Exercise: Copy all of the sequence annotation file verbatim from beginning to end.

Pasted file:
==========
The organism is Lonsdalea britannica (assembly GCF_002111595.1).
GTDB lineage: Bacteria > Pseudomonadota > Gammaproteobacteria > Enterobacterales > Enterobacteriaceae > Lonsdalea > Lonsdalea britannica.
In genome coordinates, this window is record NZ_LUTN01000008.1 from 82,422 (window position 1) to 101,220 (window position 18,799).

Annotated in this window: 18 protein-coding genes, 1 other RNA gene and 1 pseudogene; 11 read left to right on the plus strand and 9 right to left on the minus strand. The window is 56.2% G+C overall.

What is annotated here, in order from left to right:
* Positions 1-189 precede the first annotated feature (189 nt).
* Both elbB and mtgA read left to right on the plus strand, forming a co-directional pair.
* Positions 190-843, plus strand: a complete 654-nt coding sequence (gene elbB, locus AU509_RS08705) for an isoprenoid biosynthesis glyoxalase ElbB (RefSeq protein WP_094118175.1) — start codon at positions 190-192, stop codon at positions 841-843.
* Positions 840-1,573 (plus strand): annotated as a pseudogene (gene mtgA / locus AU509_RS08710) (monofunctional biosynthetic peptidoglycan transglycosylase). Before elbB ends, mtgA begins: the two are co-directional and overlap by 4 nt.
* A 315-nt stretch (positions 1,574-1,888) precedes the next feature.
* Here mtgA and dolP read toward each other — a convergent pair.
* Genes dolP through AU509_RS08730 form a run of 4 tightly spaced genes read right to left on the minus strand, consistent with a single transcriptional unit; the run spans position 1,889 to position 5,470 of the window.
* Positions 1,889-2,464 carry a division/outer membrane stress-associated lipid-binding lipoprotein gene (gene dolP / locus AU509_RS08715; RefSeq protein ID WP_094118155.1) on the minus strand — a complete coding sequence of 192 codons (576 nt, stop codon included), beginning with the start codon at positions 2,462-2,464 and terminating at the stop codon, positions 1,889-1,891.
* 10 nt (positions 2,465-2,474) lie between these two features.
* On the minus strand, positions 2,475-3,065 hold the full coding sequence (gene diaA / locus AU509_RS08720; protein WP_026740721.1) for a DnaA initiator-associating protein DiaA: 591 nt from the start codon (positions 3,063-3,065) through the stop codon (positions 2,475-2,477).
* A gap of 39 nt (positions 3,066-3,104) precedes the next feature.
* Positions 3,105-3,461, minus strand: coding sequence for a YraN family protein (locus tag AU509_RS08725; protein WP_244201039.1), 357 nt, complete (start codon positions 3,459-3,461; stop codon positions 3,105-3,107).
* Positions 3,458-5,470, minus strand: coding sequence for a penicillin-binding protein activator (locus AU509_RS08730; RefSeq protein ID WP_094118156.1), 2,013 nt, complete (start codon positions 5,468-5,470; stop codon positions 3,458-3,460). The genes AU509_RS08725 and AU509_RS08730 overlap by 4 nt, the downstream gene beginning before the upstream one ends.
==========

The organism is Lonsdalea britannica (assembly GCF_002111595.1).
GTDB lineage: Bacteria > Pseudomonadota > Gammaproteobacteria > Enterobacterales > Enterobacteriaceae > Lonsdalea > Lonsdalea britannica.
In genome coordinates, this window is record NZ_LUTN01000008.1 from 82,422 (window position 1) to 101,220 (window position 18,799).

Annotated in this window: 18 protein-coding genes, 1 other RNA gene and 1 pseudogene; 11 read left to right on the plus strand and 9 right to left on the minus strand. The window is 56.2% G+C overall.

What is annotated here, in order from left to right:
* Positions 1-189 precede the first annotated feature (189 nt).
* Both elbB and mtgA read left to right on the plus strand, forming a co-directional pair.
* Positions 190-843, plus strand: a complete 654-nt coding sequence (gene elbB, locus AU509_RS08705) for an isoprenoid biosynthesis glyoxalase ElbB (RefSeq protein WP_094118175.1) — start codon at positions 190-192, stop codon at positions 841-843.
* Positions 840-1,573 (plus strand): annotated as a pseudogene (gene mtgA / locus AU509_RS08710) (monofunctional biosynthetic peptidoglycan transglycosylase). Before elbB ends, mtgA begins: the two are co-directional and overlap by 4 nt.
* A 315-nt stretch (positions 1,574-1,888) precedes the next feature.
* Here mtgA and dolP read toward each other — a convergent pair.
* Genes dolP through AU509_RS08730 form a run of 4 tightly spaced genes read right to left on the minus strand, consistent with a single transcriptional unit; the run spans position 1,889 to position 5,470 of the window.
* Positions 1,889-2,464 carry a division/outer membrane stress-associated lipid-binding lipoprotein gene (gene dolP / locus AU509_RS08715; RefSeq protein ID WP_094118155.1) on the minus strand — a complete coding sequence of 192 codons (576 nt, stop codon included), beginning with the start codon at positions 2,462-2,464 and terminating at the stop codon, positions 1,889-1,891.
* 10 nt (positions 2,465-2,474) lie between these two features.
* On the minus strand, positions 2,475-3,065 hold the full coding sequence (gene diaA / locus AU509_RS08720; protein WP_026740721.1) for a DnaA initiator-associating protein DiaA: 591 nt from the start codon (positions 3,063-3,065) through the stop codon (positions 2,475-2,477).
* A gap of 39 nt (positions 3,066-3,104) precedes the next feature.
* Positions 3,105-3,461, minus strand: coding sequence for a YraN family protein (locus tag AU509_RS08725; protein WP_244201039.1), 357 nt, complete (start codon positions 3,459-3,461; stop codon positions 3,105-3,107).
* Positions 3,458-5,470, minus strand: coding sequence for a penicillin-binding protein activator (locus AU509_RS08730; RefSeq protein ID WP_094118156.1), 2,013 nt, complete (start codon positions 5,468-5,470; stop codon positions 3,458-3,460). The genes AU509_RS08725 and AU509_RS08730 overlap by 4 nt, the downstream gene beginning before the upstream one ends.